Graham Jones, executive director at ABF house broker Panmure Gordon, says Primark will aim to open around 10 stores initially, giving it 500,000 sq ft of space in the US. Prior to the announcement, he forecast Primark could treble its 2012 profits from £365m to £1.32bn in 2023.

However, other UK retailers have entered the US market with similar confidence, which subsequently proved to be misplaced. In 2006, Tesco revealed the launch of its Fresh & Easy concept for the US, backed by capital investment of £250m each year.

It opened its doors in Hemet, near Los Angeles, in 2007 and expected to break even within two years. On April 21, 2009, Tesco reported a trading loss of £142m from Fresh & Easy. It opened around 200 stores in total, but by 2013 had filed for bankruptcy and sold

150 stores to investment company Yucaipa Companies, with some estimates suggesting it had sunk £1bn into the failed venture.

Saunders believes Fresh & Easy’s failure was partly down to the differences between the US and UK grocery markets. “When you go into a market like the US, it is saturated. Unless you are going in with a significant point of differentiation that is relevant, then it is very difficult to make it a success.”

He says Tesco’s differentiation was not relevant to US consumers. Self-service tills, for example, were not popular with customers. Similarly, shoppers were not used to being presented with a wide selection of ready meals.

Tesco’s mistakes

“Tesco misjudged that market,” says Saunders. “The problem is in groceries you need scale and volume to make it work, there is no other way.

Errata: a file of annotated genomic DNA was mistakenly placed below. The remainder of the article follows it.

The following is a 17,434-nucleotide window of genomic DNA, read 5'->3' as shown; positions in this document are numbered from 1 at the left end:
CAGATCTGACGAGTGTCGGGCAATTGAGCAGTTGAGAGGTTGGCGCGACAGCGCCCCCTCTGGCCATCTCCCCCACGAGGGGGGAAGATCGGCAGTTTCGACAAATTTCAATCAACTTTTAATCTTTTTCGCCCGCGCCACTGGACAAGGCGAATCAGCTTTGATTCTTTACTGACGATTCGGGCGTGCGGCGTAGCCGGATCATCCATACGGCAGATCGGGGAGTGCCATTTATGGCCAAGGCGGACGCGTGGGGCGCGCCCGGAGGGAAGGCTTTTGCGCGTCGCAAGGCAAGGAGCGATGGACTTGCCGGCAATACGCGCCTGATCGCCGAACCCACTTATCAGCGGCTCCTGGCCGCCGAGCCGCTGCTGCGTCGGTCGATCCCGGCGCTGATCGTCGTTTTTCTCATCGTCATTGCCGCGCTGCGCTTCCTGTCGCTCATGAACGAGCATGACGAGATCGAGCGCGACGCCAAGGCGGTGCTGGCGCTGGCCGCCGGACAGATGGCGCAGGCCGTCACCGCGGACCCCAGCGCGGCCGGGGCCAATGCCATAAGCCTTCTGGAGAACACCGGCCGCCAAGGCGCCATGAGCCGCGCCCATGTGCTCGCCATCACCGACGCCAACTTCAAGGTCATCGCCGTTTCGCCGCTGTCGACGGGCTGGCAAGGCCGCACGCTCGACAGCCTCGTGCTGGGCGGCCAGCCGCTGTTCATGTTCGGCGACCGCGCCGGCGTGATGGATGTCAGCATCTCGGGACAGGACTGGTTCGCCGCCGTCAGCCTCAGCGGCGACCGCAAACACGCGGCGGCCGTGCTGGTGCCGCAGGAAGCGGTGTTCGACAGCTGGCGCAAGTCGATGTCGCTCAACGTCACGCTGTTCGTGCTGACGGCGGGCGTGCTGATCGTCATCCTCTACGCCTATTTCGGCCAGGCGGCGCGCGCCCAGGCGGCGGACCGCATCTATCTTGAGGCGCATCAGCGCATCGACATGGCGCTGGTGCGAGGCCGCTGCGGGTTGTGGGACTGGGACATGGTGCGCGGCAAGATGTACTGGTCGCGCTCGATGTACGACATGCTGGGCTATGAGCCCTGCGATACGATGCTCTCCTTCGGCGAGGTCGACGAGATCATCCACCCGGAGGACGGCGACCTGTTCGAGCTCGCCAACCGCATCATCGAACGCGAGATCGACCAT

“Tesco had to expand quite quickly and it invested a lot of money but still did not have the scale at a profitable level to cope with market conditions. When it found it had home market problems, it pulled out.”

Saunders adds other British retailers in the US have suffered from a lack of focus about what the US market wanted. But for all the notable failures there are foreign success stories in the US too. Swedish home furnishings giant IKEA has made strides in the States by offering consumers more or less what they get in Europe.

Ikea’s approach was different from Tesco’s in that it started small and grew gradually. It launched in the US in 1985, and seven years later had only four stores. Joseph Roth, Ikea’s US expansion, property and public affairs manager, says the approach was methodical and deliberative. Because Ikea is privately owned, it did not have to work to the timetable of investors, nor did it have to raise capital.

“We do things at our own pace,” he says. “We do not have analysts and Wall Street second-guessing our every decision.”

“Just because we’re a UK retailer does not consign us to failure”